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Make Your Dog Smell Better With These 6 Easy Tips

By Aviram K.
June 13, 2021
4 min read
Make Your Dog Smell Better With These 6 Easy Tips
✏️ This article has been reviewed in accordance with our editorial policy.
🏥 The information in this article is not a substitute for professional help.
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Let’s face it, dogs are the best, but sometimes they can be stinky!

Have no fear. There are several ways to keep your adorable pup smelling fresh and clean.

You can make your dog smell better by bathing them regularly and properly. However, it is normal for dogs to still smell even after a bath. If that is the case, there are also other methods you can use. Those include proper grooming, dietary changes, and quick-fix options for between baths.

In this article, I will break down some quick and easy tips and tricks for deodorizing your smelly companion.

After getting through all of the tips, you will have all the knowledge you need to get rid of that awful smell of theirs.

Let’s get into it!

Table of Contents
1. Bathe Your Dog Regularly
2. Wipe Your Dog Between Baths
3. Frequently Brush Your Dog
4. Wash Your Dog’s Bedding Weekly
5. Make Your Own Natural Dog Deodorizer for Between Baths
6. Change Your Dog’s Diet
No Matter How Much Your Dog May Stink, They’re Still Your Little Stinker!

1. Bathe Your Dog Regularly


The basics of keeping your dog smelling good begin with giving them regular baths. It may be daunting to think of bathing your dog yourself, but it’s really not as complicated as it may seem!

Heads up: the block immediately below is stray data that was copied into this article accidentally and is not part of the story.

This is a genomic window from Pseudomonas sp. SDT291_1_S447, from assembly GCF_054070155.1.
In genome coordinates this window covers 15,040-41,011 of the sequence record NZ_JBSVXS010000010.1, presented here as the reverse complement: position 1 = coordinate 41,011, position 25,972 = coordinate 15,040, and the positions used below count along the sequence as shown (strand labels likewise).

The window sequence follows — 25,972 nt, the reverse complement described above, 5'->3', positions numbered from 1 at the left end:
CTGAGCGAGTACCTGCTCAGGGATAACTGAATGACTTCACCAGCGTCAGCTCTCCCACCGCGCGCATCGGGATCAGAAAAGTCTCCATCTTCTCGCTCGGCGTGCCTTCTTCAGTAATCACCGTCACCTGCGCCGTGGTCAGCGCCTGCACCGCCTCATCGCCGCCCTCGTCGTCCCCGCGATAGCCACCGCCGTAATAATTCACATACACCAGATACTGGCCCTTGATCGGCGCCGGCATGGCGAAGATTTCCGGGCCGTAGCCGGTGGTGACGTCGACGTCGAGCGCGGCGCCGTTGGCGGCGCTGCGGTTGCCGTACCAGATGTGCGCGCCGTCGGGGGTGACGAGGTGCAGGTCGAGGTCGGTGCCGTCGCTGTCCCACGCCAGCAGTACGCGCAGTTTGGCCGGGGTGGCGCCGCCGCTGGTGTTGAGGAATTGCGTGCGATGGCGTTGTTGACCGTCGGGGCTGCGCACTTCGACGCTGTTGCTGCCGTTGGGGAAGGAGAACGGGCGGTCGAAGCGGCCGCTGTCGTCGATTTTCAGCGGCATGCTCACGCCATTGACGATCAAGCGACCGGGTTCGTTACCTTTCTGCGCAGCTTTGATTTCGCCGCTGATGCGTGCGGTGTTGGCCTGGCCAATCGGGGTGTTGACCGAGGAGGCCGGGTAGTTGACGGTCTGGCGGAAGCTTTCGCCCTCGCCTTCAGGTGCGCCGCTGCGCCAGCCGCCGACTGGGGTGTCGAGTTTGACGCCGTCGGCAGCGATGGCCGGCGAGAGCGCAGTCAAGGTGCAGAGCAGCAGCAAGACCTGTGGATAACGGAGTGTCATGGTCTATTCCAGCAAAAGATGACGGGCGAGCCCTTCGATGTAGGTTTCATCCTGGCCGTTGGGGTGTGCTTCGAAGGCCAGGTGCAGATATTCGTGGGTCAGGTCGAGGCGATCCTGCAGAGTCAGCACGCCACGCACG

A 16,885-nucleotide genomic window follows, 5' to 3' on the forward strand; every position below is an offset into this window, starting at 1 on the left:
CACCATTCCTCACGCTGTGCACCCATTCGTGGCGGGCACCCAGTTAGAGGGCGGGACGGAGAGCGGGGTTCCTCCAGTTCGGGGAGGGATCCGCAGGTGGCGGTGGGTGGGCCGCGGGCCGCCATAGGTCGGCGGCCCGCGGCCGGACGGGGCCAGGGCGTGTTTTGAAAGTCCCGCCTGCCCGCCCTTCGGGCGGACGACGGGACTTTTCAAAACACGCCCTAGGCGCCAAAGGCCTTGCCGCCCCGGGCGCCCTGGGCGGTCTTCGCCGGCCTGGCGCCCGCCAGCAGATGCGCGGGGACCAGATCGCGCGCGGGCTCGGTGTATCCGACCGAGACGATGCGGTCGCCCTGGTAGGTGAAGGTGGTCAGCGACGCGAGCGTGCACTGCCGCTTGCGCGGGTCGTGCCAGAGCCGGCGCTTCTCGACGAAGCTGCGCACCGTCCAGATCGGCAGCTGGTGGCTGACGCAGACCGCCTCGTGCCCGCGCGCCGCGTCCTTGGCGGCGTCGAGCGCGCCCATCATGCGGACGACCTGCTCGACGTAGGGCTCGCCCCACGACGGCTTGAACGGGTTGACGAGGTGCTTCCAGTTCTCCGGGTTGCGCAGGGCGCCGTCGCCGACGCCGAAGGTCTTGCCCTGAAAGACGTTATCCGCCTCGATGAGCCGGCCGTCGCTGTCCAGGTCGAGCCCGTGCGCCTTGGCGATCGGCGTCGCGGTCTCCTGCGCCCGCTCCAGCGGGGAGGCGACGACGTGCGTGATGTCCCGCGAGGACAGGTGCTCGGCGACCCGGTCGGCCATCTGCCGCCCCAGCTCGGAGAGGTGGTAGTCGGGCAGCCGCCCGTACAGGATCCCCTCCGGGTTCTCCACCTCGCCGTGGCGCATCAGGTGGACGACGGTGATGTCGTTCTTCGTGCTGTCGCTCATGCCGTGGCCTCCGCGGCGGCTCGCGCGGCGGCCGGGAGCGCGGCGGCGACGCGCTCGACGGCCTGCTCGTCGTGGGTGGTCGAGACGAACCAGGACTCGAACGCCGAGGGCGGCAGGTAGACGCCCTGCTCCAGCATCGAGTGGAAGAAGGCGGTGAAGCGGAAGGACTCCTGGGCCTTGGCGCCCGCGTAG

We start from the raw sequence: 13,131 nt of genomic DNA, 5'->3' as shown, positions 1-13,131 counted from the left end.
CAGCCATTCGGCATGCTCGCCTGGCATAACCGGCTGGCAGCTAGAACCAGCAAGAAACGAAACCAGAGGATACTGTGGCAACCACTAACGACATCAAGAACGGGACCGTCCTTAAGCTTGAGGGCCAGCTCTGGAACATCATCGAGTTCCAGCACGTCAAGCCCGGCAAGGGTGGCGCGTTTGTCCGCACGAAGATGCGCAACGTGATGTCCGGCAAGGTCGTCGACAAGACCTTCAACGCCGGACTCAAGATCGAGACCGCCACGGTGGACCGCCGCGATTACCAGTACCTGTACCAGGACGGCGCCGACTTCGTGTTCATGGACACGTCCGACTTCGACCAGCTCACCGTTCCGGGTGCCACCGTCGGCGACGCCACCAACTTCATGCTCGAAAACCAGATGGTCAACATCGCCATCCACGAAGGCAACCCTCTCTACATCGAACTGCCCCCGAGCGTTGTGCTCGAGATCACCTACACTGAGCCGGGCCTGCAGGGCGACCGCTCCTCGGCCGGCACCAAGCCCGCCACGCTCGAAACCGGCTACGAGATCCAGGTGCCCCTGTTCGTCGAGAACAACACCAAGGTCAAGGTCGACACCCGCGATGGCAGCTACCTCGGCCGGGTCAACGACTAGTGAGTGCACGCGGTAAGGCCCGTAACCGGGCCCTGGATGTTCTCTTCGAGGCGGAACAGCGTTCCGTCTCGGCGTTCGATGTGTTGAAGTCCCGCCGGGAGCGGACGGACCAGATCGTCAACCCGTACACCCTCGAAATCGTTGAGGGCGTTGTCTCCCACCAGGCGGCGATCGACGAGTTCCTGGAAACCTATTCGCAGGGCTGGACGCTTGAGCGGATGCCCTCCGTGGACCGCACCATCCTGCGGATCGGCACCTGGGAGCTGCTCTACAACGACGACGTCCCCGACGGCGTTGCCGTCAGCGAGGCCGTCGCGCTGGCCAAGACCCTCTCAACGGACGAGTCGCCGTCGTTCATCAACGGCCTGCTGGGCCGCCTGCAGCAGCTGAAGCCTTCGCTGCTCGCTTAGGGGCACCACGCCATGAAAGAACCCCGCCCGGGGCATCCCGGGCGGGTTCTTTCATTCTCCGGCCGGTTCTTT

So how often do dogs need a bath? That depends on a few things:

  • Breed: On average, a dog with relatively short hair and no skin issues may need a bath every couple of months. Is your dog’s breed known to be oilier? If so, they may need a wash every couple of weeks. If they have no hair, they will likely need weekly baths. Longer-haired dogs that may be prone to matting should have a bath around the one-month to six-week mark.
  • Activity level: If your dog is more of the outdoorsy type, they may need washing more often. Getting into dirt, mud, bugs, plants, water, or any other messy doggy adventure will mean more baths for Fido.
  • Your dog’s hair and skin conditions: If your dog has allergies or any skin problems, you will want to follow your vet’s instructions for their baths. I recommend calling your vet if your dog has lesions, extra itching, or skin discoloration.